After 30 million people voted in a referendum on Thursday, the result that Britain will leave the European Union stunned the world. While Americans slept, global financial markets plunged and prime minister David Cameron announced his resignation. The impact of the historic vote on travelers from America is likely to be largely — although not entirely — financial, with the strength of the dollar soaring against the pound. Here’s a summary of the biggest news for travelers from the U.S. visiting the U.K. this summer and beyond.
The main thing is your trip will get cheaper.
“For foreign travelers, it is officially now cheaper to visit the U.K. than it has been in decades. The British pound took a huge battering on the announcement of the referendum results, dropping to a record low, and while a Brexit sorts itself out in the coming months, the currency is likely to remain weak.” [CNN]
And that's good news because Americans spend a lot in the U.K.
“Nearly 10 percent of tourists in Britain last year came from the United States, according to government statistics, and Americans spent more than any other nationality — an average of 3,010 pounds ($4,418)." [Washington Post]
Americans will outnumber other tourists.
“The U.K. is likely to see far fewer tourists from the EU itself. Last year, EU countries made up seven of the top ten countries sending tourists to the U.K. Americans, who were the second biggest group to visit the U.K., are likely to move to the first spot, replacing France.” [CNN]
Travel will get more expensive for Americans already in Europe.
“Anyone who has ever studied abroad or gone on a multi-stop trip to Europe knows that it's relatively easy to travel within Europe on the cheap, thanks to no-frills budget airlines like EasyJet and RyanAir. However, it's the ease of travel within the EU that makes this inexpensive travel possible. New air service agreements would need to be put in place, which could ultimately result in a rise in fares." [People]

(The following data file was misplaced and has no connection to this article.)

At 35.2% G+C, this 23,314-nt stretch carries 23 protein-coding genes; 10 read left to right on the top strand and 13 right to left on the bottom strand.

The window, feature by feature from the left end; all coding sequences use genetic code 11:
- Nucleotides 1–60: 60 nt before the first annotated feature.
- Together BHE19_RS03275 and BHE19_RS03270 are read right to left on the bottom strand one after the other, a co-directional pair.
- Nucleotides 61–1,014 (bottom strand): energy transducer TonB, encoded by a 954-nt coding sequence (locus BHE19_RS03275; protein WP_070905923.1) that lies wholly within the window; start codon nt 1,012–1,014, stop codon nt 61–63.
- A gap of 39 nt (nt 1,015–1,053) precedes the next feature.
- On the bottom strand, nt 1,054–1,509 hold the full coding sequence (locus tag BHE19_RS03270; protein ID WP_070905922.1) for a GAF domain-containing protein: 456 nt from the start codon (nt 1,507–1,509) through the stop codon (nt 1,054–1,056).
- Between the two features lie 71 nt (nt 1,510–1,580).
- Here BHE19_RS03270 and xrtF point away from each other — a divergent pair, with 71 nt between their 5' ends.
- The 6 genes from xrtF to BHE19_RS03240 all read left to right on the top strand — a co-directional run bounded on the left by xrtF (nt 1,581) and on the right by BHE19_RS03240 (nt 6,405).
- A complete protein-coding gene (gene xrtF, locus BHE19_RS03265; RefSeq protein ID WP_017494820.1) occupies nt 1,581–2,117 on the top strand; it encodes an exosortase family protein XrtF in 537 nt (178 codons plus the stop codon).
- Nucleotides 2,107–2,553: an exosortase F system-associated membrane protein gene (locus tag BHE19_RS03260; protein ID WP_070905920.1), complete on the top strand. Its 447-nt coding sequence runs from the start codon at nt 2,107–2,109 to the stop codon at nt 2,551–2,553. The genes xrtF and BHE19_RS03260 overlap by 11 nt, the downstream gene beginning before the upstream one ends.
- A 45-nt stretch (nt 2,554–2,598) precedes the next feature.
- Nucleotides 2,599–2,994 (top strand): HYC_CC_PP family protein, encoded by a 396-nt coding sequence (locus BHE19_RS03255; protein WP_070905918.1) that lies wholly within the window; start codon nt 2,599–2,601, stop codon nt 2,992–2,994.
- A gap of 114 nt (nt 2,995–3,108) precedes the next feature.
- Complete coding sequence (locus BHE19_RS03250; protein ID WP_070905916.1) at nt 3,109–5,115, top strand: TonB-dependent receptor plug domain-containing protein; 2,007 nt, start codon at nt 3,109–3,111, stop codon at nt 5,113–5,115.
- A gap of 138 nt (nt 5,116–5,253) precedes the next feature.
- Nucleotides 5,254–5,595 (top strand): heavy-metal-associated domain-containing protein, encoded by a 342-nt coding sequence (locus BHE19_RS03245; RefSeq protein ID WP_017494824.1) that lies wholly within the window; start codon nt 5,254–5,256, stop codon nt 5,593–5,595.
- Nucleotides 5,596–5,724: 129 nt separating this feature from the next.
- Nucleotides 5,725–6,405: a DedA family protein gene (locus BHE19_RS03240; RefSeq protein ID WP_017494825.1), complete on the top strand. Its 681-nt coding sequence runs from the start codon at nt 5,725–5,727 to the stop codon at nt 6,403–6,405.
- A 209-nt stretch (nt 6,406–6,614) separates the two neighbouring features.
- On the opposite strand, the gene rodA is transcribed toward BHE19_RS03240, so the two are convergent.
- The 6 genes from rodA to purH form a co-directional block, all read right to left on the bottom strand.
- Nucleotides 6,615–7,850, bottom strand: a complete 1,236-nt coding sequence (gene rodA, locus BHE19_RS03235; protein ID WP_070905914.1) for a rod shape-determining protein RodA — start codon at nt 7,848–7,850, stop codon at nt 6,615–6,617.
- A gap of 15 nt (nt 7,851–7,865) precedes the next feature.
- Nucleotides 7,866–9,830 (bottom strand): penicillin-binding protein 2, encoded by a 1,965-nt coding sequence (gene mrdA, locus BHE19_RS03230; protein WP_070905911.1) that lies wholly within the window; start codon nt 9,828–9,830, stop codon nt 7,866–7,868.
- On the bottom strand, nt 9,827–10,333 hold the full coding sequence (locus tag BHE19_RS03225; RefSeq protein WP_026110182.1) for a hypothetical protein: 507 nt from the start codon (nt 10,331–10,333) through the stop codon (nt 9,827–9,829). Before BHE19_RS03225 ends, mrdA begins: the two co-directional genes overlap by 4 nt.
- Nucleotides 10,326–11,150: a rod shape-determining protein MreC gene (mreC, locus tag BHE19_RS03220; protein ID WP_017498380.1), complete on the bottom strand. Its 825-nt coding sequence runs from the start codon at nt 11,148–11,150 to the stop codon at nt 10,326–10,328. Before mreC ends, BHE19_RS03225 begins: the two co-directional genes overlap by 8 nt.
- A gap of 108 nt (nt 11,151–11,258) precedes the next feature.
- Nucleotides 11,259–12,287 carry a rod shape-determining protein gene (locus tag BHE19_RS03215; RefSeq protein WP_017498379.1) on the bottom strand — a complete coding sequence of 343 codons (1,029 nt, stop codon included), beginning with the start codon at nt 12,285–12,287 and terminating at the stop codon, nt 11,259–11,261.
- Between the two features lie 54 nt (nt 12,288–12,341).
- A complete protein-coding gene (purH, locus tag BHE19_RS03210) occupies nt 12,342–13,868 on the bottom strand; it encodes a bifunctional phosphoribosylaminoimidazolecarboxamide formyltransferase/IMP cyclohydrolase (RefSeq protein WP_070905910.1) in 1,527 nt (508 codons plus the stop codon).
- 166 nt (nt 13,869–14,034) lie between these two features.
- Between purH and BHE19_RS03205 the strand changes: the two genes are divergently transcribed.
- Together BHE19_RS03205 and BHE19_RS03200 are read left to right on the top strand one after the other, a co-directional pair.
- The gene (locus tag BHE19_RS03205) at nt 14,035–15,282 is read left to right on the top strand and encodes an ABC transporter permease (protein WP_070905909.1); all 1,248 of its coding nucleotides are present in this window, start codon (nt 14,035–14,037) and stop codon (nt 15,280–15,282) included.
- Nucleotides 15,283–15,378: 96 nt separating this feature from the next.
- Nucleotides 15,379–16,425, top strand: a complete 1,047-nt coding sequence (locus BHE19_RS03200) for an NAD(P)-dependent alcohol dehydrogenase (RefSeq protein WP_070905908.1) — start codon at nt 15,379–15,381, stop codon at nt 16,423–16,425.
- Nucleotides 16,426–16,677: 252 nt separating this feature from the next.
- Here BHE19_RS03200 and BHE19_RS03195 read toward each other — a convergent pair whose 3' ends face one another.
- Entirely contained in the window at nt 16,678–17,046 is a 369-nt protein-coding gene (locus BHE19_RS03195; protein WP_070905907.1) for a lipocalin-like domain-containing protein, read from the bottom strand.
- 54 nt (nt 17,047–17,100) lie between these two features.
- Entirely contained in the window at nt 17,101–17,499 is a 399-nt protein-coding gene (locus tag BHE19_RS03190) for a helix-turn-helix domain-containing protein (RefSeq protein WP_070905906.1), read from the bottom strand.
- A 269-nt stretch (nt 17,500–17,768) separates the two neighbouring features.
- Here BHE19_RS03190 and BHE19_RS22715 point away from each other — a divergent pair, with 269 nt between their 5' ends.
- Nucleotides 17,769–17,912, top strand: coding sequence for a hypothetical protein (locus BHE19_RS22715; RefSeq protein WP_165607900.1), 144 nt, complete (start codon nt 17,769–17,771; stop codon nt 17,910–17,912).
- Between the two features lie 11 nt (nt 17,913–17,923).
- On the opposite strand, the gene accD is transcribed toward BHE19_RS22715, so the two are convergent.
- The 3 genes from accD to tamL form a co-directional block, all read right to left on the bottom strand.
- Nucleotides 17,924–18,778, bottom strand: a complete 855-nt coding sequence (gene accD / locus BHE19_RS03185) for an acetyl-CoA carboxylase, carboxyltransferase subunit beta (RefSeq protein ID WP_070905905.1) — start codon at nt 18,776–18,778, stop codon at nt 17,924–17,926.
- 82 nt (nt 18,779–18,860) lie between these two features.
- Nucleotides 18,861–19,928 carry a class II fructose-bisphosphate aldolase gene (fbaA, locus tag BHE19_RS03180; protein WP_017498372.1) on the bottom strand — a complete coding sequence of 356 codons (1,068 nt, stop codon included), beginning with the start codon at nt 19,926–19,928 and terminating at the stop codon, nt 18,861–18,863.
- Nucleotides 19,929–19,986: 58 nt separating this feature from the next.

It could impact your travel time — and stress level — by creating longer airport lines.
“Flying through Heathrow may feel more like flying through JFK — not in a good way. International travelers passing through New York's JFK will all commiserate over the brutal American welcome of a four-hour customs line (that's the average wait time on weekends, according to a recent study led by various travel advocacy groups). At London's Heathrow, queues move a lot more quickly, and that's largely because EU citizens can enter through a separate line without any restrictions. If Brexit passes, those travelers could potentially join Americans and other international travelers in one queue for non-U.K. citizens.” [Skift]
And your mobile connection could suffer while abroad.
"The EU has made big strides in reducing the cost of mobile data roaming — currently there are strict caps on roaming charges, and by April 2017, the concept of roaming will be completely obsolete across the continent. For internationals, that means one European SIM card has been enough to guarantee connectivity (without the excessive bill) from Portugal to Poland. That may no longer be the case if and when the U.K. switches over to an independent mobile network." [Skift]
But in short, now's an excellent time to go.
“[It’s] good news for Americans looking to travel to the U.K. this summer — or even beyond. Some experts warn the pound could lag for a decade…. Some Old Blighty attractions to take advantage of in the summer include the Portsmouth International Kite Festival, the Who playing at the Isle of Wight Festival, the Magna Carta celebration at Hedingham Castle, 200 public and private gardens open for the Open Garden Squares Weekend, and the world's tallest and longest slide opening at Olympic Park in Stratford, or the Sundance Film Festival in the West End.” [Daily Mail]
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